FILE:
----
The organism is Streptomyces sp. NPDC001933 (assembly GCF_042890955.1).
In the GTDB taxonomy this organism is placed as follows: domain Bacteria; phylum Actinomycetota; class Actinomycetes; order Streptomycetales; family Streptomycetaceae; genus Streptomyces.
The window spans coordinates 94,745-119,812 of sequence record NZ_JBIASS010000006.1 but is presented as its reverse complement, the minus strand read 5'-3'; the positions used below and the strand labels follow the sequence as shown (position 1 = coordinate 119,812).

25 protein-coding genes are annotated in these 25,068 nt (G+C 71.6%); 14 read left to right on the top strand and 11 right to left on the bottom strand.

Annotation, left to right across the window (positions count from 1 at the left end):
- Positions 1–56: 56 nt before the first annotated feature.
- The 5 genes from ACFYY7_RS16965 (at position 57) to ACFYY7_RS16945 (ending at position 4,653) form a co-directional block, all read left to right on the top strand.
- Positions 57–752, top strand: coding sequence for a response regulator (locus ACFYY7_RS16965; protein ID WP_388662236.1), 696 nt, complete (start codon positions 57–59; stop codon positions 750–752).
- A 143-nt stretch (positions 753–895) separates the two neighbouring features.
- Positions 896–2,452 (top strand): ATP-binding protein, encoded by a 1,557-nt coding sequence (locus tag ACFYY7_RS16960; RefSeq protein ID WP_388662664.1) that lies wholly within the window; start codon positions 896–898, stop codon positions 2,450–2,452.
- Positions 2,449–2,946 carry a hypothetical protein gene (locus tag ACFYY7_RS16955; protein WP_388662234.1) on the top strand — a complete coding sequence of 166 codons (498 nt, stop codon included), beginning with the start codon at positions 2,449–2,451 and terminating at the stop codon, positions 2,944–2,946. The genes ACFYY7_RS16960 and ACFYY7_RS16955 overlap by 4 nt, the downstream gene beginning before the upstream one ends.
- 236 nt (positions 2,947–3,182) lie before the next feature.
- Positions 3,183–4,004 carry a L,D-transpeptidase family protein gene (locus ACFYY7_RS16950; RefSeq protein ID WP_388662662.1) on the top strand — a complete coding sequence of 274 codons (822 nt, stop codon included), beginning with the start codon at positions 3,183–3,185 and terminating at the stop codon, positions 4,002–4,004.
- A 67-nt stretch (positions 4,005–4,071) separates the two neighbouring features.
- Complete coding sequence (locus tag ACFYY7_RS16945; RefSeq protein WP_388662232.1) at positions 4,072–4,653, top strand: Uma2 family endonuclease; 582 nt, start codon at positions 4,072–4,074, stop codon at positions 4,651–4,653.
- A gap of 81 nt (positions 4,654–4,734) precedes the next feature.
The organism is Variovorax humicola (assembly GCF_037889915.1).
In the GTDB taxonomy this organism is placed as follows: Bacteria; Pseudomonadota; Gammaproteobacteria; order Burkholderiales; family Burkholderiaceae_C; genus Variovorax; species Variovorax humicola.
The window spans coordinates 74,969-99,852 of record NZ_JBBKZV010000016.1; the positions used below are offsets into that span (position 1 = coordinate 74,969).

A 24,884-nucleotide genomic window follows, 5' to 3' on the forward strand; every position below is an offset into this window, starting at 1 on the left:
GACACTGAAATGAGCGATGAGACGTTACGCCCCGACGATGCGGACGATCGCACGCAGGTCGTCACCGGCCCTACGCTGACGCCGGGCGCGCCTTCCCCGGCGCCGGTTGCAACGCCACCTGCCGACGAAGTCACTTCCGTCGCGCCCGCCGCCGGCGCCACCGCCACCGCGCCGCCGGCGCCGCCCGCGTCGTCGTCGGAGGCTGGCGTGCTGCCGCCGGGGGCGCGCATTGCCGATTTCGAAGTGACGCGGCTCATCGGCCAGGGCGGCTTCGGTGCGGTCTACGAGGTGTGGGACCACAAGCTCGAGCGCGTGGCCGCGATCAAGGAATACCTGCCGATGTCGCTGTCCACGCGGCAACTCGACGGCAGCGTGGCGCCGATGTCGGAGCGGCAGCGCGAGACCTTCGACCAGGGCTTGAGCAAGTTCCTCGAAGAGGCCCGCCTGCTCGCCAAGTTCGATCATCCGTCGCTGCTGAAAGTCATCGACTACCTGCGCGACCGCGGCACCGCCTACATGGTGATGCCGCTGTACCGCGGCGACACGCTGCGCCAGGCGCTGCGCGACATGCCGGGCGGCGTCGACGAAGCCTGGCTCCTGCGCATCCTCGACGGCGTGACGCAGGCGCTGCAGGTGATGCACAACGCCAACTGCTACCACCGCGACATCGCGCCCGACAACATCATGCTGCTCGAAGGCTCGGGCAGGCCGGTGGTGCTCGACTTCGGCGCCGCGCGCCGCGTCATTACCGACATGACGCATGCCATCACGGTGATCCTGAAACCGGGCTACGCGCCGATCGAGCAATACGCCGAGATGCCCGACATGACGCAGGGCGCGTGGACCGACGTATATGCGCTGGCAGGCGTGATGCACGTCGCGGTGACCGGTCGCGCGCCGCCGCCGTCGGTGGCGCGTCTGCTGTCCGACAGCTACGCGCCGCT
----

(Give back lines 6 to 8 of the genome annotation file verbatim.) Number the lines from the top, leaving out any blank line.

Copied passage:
- Positions 1–56: 56 nt before the first annotated feature.
- The 5 genes from ACFYY7_RS16965 (at position 57) to ACFYY7_RS16945 (ending at position 4,653) form a co-directional block, all read left to right on the top strand.
- Positions 57–752, top strand: coding sequence for a response regulator (locus ACFYY7_RS16965; protein ID WP_388662236.1), 696 nt, complete (start codon positions 57–59; stop codon positions 750–752).